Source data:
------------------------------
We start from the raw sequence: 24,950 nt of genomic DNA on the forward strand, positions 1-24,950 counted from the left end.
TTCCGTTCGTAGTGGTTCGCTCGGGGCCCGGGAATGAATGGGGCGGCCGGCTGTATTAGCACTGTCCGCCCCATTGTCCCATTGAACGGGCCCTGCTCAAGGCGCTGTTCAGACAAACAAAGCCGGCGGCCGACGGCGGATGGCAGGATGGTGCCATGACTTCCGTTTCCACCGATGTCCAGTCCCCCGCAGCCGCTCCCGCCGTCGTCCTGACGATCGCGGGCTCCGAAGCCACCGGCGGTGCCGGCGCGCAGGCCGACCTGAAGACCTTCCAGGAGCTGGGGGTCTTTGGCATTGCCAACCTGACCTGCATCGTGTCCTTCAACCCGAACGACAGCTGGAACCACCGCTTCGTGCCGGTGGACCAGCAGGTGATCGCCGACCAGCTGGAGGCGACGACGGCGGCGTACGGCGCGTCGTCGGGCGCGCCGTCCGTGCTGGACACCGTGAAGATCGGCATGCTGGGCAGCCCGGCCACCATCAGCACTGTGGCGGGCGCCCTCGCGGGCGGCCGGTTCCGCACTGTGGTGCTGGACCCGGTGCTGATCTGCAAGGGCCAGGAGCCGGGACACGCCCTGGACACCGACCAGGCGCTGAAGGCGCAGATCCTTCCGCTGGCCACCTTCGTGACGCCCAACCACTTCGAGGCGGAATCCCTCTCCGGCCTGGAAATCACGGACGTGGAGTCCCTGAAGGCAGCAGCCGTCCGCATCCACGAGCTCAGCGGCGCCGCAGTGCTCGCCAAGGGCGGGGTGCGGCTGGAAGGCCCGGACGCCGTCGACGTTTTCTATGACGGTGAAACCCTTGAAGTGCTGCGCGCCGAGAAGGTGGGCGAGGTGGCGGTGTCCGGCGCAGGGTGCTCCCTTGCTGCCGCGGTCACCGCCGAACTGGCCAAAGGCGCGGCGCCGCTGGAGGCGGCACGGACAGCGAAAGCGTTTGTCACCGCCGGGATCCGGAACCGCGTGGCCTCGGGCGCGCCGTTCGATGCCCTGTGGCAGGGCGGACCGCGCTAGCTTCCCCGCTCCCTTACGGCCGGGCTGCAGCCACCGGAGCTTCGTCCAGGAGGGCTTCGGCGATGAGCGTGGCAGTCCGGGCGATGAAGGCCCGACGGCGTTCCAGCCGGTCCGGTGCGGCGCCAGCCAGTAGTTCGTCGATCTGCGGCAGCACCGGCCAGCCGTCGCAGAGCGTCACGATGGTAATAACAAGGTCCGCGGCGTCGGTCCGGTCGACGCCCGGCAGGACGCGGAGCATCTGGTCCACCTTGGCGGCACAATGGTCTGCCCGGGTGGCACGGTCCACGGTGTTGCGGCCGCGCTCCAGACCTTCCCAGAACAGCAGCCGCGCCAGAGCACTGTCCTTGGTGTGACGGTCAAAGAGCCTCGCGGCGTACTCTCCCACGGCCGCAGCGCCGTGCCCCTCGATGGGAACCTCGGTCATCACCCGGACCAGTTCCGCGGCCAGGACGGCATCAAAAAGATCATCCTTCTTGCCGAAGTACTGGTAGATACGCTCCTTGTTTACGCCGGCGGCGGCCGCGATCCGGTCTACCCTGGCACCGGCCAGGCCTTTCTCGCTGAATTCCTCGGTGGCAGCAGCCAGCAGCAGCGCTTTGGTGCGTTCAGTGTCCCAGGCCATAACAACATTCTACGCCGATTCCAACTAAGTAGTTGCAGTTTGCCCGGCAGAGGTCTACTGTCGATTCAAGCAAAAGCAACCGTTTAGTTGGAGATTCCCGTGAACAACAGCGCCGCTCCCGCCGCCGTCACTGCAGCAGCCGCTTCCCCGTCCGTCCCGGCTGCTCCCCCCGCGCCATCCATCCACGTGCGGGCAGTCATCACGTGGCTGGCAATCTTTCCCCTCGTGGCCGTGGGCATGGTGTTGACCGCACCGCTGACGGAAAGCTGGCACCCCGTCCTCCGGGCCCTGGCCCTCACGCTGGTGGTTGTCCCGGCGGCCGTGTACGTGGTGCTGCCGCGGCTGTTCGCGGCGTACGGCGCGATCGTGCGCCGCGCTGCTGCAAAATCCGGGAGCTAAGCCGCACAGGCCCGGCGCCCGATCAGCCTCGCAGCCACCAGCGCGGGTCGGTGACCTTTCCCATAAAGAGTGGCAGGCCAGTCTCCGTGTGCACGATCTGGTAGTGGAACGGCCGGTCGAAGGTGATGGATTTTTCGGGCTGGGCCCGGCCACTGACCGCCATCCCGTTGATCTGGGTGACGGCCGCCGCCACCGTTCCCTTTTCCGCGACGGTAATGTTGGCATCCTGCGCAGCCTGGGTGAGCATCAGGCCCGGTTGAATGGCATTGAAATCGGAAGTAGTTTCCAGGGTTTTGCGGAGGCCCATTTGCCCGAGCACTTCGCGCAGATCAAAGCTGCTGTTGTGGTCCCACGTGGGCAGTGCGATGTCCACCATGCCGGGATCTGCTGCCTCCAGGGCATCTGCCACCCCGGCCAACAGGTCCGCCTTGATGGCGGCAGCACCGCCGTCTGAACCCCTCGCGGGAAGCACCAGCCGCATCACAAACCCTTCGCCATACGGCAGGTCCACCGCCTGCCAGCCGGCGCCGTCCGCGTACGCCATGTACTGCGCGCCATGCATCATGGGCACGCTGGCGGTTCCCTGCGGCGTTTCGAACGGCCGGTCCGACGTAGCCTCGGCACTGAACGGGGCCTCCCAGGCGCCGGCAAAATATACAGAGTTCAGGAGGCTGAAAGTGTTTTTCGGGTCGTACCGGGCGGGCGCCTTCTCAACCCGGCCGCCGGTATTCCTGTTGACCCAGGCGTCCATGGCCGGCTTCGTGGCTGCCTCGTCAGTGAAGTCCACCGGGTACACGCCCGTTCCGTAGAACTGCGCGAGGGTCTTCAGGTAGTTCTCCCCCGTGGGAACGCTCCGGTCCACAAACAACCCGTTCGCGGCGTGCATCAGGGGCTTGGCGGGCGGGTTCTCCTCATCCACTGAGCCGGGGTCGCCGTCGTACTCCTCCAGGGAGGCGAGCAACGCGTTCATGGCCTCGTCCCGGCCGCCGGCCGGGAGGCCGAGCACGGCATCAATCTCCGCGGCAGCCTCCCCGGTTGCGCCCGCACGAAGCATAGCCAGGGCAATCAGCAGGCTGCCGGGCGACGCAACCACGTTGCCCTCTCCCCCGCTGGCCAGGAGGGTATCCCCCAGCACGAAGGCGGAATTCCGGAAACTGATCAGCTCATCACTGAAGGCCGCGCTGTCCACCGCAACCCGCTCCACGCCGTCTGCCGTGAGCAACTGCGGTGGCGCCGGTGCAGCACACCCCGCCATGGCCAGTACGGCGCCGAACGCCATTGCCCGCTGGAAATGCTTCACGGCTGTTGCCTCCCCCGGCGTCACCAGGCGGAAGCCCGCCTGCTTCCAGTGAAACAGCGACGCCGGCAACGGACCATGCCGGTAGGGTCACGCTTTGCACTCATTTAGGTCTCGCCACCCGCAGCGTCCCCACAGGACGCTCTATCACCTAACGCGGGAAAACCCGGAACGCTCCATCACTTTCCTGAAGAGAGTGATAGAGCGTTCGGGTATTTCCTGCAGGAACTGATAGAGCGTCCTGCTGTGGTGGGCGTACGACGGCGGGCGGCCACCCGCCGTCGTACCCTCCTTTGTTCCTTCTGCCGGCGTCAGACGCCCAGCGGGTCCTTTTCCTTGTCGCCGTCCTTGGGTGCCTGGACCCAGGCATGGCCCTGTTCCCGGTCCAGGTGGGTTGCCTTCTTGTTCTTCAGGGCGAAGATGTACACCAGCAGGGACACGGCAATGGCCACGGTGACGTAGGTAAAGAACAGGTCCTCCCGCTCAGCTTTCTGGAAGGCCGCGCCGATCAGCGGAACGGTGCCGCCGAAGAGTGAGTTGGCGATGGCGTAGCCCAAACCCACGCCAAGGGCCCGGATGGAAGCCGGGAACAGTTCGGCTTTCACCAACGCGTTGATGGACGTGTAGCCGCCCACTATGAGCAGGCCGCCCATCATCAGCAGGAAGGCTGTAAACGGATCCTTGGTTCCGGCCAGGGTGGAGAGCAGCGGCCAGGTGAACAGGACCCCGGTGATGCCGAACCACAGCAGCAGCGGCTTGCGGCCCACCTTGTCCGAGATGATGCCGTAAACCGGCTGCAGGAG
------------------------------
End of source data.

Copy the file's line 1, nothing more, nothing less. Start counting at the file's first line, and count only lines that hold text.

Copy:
We start from the raw sequence: 24,950 nt of genomic DNA on the forward strand, positions 1-24,950 counted from the left end.